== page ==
It wasn’t until a few years later that I found out the back story to this radio, and why everyone was so interested in it. After making a post to a news group about the rig, a man replied and filled me in. It turns out these radios were only made between 1952 and 1954, and cost a whopping $975 bucks new. Needless to say they didn’t make a lot of them, and were considered to be the second most rare of all the Hallicrafters. He ad vised me that, if I were to sell it, I could probably walk out of the deal with about $750.

Wow, that’s a lot of money for a broke 25 year old. That could buy a lot of computer parts, ore even a new radio. But the more I thought about it, the more I came to realize that Howard knew very well that radio was worth a lot more than $75. Rather than getting full value for it though, he was willing to practically give it away to a kid who loved radio, and who would put it to good use. Yeah, I could sell it and make a handsome profit, but it just didn’t feel right. Now I know that this is what Elmers do, they hook up those just getting into the hobby, and give them a way in.

Today, that liquor store is a Domino’s pizza place, and I’ve long since lost touch with Howard, but I still have that old SX-73, and she still works. She doesn’t get used much anymore, but it’s still one of my prized possessions.

So here’s to you, Howard. Thanks for giving the 23 year old me a break.

History Lesson: Superpower KUSW

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In honor of Global 24’s recent sign on, we bring you a piece on another commercial shortwave broadcaster from 25 years ago: Superpower KUSW, I happened to be rummaging through my storage unit a while ago when I found this QSL card, an artifact from what is still my all time favorite shortwave station. They’re long gone now, but I still remember them fondly.

Join the KUSW premium club for only $20!
Join the KUSW premium club for only $20!

It’s hard to explain what these guys meant to a 17 year old kid from Central Iowa. While their playlist wasn’t nearly as daring as I seem to remember, they sounded almost revolutionary to these teenage ears. Their format was mostly AOR with an adult contemporary spin to it, but they also played bands like Robyn Hitchcock and the Egyptians and the Replacements. They were also my first exposure to Bonnie Raitt and John Prine as well, not to mention the first place I’d ever heard the Band’s Up On Cripple Creek. Like I said, they probably weren’t all that different from a lot of major market stations at the time, but they were a huge departure from anything else I could hear. I embraced them with open arms and became a loyal listener.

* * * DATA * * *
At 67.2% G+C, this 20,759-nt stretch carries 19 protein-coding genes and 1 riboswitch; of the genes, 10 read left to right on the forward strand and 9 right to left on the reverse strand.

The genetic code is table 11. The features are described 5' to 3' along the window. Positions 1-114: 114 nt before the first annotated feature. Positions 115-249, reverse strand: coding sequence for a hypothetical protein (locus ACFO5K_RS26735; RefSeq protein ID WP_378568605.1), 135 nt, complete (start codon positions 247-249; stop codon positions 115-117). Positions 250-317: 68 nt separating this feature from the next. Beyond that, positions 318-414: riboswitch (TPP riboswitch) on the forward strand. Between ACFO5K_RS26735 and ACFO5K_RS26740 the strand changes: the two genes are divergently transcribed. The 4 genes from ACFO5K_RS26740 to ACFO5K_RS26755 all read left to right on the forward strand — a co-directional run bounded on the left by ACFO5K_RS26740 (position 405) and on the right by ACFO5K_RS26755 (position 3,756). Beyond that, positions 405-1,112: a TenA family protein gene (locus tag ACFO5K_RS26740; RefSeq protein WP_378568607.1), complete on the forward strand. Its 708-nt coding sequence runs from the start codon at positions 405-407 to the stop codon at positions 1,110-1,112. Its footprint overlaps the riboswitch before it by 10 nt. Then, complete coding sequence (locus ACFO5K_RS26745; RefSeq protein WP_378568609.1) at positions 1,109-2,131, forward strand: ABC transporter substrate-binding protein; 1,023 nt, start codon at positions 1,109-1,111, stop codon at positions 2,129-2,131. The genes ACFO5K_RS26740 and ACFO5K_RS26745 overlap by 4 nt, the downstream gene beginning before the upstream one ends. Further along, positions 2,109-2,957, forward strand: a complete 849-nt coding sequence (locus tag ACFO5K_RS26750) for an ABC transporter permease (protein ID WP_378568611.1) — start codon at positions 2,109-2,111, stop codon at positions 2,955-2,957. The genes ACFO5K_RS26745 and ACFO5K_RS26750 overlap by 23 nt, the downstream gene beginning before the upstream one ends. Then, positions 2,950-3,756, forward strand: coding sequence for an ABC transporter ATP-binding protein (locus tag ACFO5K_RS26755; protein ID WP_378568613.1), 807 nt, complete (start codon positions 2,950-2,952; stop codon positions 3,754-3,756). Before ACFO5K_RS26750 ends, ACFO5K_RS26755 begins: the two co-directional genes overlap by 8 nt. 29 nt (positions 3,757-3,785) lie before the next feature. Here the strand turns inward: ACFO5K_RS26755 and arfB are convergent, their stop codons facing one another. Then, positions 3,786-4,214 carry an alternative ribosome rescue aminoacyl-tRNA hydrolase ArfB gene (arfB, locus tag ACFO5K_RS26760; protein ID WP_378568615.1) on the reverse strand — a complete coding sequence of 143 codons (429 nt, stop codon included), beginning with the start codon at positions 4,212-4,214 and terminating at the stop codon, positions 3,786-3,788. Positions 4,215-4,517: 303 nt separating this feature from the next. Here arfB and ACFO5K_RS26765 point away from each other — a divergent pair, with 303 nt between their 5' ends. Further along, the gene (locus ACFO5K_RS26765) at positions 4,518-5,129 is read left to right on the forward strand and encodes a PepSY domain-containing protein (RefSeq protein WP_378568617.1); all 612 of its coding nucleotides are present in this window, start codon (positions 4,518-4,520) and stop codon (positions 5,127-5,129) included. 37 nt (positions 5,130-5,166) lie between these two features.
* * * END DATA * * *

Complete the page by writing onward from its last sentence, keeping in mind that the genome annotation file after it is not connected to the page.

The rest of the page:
I soon got to know the on air personalities of John Florence and Faith Martin, who had the sexiest radio voice I’d ever heard. Later on, I got to know Cheryl Schaffer, “Skinny” Johnny Mitchell, and even Utah Jazz Basketball. I listened in while they broadcast listener requests, mine and others, as well as the time their broadcast was blasted by the U.S. Army to drive Manuel Noriega out of the Vatican embassy in Panama. Fun times!

Unfortunately the economic realities of shortwave broadcasting quickly caught up with KUSW. No matter how good the programming was, and it was very good, there just weren’t enough advertisers interested in shortwave to make a go of it. Over time, more and more paid religious broadcasting found its way onto the station, until one day in the fall of 1990, they through in the towel and became just another international Christian broadcaster. Their run may have been brief, but it was a glorious one nonetheless.

The station's information sheet and frequency schedule
The station’s information sheet and frequency schedule

This particular card is dated January 15, 1988, but I remember my report dating back to a few weeks earlier. I had just received my first “real” shortwave radio, a Realistic DX-360, for Christmas of 1987, and discovered KUSW a day or two later. To this day, they’re the only international broadcaster I’ve ever QSLed.

Along with the card, I found a form I was supposed to fill out and return (which I obviously did not), and another for the Superpower KUSW Premium Club. $20 was a lot of money for a 17 year old kid back then, so I didn’t join up. I wonder what you got for your money?

While I was digging around on the net for KUSW-related material, I found this sound check from one of their early broadcasts. I’m not even sure where I found this or who made the recording, but if they ever stumble across this page, let me know and I’ll give you full credit for your efforts.

From the West, to the World. This is Superpower KUSW.